"Ummm…" she hunched. An air of mass grew around her, its ballast acting as a counterweight against Buddy’s confidence. "Thanks anyway, but I make it a habit not to date guys I work with. Besides, my boyfriend wouldn’t be crazy about it. And I’m really not attracted to you in that way." She paused. "How about lunch tomorrow?"
        You bitch! You tramp! You flooze! How dare you flirt with me and then tell me I’m unattractive! What the hell is wrong with you None of these affronts went through Buddy’s mind. Out came, "OK," in a strained half-breath, as if he’d just been walloped in the gut. He went to the lunch-and-learn, only to find it was cancelled.
        It was 4:30 when Jake stopped by. "Ready to go, Bud?"
        "Yeah, just about." Buddy picked up his loose papers from the day, and shoved them in his top desk drawer. They mingled with loose papers from days passed.
        "Oh, by the way, on the way over, I checked the softball bulletin board for the final team roster. Looks like we made the gold team!"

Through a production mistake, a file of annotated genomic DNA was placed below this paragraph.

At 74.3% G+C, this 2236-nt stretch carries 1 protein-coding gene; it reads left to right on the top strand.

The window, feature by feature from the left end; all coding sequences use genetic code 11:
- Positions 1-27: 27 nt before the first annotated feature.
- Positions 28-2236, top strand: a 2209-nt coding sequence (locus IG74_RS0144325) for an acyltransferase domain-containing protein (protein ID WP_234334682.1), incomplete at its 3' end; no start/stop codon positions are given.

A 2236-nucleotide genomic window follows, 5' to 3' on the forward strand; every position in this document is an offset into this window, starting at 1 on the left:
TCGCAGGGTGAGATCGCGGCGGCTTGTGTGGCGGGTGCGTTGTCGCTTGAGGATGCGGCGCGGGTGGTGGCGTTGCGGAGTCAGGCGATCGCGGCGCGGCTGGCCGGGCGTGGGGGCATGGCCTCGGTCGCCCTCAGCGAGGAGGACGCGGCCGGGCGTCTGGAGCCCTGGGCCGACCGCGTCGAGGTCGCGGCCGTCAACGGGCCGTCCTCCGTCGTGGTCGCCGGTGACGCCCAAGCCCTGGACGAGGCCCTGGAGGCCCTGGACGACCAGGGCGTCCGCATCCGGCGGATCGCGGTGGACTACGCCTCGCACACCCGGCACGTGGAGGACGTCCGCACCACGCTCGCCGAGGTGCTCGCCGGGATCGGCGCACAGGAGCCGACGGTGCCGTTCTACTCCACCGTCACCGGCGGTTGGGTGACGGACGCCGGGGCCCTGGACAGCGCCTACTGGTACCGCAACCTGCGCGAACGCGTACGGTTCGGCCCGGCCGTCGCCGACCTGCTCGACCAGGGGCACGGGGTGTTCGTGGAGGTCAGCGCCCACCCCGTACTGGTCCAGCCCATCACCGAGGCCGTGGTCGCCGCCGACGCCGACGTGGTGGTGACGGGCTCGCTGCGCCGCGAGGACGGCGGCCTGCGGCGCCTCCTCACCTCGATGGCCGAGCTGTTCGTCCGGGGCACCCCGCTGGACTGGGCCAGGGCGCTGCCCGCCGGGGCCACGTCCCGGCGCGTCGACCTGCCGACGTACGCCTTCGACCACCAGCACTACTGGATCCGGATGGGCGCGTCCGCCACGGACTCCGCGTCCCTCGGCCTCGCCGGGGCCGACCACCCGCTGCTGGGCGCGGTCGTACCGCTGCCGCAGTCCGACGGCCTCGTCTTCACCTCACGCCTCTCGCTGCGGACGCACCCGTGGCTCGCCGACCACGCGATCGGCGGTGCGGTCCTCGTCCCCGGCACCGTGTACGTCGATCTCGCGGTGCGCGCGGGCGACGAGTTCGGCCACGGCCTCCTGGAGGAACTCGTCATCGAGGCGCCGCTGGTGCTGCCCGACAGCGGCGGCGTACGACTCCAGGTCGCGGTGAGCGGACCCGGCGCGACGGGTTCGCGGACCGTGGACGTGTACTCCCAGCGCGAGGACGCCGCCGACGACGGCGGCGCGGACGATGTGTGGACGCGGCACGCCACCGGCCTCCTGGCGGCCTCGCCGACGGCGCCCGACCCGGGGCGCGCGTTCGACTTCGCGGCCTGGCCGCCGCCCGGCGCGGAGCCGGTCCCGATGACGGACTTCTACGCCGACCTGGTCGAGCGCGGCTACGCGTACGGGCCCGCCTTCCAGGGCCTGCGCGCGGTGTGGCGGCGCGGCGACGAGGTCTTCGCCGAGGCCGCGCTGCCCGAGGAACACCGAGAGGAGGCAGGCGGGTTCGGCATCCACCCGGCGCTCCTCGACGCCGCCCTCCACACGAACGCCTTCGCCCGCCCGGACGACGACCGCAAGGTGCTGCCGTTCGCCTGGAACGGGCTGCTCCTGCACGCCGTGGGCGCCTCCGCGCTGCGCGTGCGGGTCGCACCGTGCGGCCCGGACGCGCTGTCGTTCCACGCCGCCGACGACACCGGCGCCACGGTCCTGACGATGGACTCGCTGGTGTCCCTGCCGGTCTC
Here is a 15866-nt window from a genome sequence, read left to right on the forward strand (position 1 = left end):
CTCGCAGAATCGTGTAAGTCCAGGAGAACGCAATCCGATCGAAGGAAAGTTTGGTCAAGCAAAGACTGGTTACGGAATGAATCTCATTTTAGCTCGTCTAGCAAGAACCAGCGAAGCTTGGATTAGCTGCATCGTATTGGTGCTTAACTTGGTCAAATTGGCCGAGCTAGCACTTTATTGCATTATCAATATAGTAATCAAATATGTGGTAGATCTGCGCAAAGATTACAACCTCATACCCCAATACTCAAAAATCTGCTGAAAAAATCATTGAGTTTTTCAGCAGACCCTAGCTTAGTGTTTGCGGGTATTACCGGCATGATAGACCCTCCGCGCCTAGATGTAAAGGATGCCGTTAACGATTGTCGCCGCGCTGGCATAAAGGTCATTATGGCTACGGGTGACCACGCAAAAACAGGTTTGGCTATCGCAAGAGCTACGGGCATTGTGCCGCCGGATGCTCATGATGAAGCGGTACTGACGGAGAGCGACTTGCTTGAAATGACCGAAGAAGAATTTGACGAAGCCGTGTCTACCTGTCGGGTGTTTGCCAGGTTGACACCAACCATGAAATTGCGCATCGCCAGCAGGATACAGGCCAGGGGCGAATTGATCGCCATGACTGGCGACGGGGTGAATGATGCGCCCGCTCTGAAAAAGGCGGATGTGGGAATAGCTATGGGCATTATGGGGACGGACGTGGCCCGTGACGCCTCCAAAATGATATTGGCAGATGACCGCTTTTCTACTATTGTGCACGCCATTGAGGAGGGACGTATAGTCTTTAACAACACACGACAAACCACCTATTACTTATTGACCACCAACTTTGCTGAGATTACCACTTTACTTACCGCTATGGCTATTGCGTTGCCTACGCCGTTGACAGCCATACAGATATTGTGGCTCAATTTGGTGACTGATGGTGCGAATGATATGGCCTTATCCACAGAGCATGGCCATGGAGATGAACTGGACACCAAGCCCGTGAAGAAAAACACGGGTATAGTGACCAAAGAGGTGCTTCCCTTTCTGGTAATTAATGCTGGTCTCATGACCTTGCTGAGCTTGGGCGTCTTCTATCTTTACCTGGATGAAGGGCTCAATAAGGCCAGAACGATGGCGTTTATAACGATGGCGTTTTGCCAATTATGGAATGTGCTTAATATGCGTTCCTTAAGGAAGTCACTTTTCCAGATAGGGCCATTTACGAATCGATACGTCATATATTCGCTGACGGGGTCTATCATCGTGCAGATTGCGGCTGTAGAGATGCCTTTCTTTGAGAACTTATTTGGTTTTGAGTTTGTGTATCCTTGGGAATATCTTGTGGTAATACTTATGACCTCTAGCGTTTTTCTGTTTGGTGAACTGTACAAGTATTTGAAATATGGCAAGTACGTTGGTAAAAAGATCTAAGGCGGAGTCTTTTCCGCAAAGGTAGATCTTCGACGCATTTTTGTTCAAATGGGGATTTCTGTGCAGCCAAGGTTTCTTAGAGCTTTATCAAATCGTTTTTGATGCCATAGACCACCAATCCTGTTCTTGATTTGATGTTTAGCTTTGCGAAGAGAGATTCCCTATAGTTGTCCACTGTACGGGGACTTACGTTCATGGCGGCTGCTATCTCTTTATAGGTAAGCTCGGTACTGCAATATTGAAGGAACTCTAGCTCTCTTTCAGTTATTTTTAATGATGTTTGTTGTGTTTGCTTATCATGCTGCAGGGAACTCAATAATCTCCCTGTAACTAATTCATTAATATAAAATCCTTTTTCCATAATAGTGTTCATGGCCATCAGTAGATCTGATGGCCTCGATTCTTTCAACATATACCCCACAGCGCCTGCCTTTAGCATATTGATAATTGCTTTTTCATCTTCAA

"Really?" Buddy perked up. "What positions?"
        "I made shortstop. Looks like you’re right-field reserve."
        The company softball team was the workplace equivalent of an everyone’s-a-winner contest. Anyone who possessed a warm body and was active enough to pen their name on the sign-up sheet made a place on the team. No one was rejected. Even old Van Walton, the company founder, made a spot, though he was re-designated as team mascot when he switched from walker to wheelchair. There were eighteen prime spots on two opposing teams – the gold team and the maroon team, mirroring the company colors. All other players were relegated to reserve positions. In the entire history of the company, no one who was designated as right-field reserve managed to play more than one inning a year.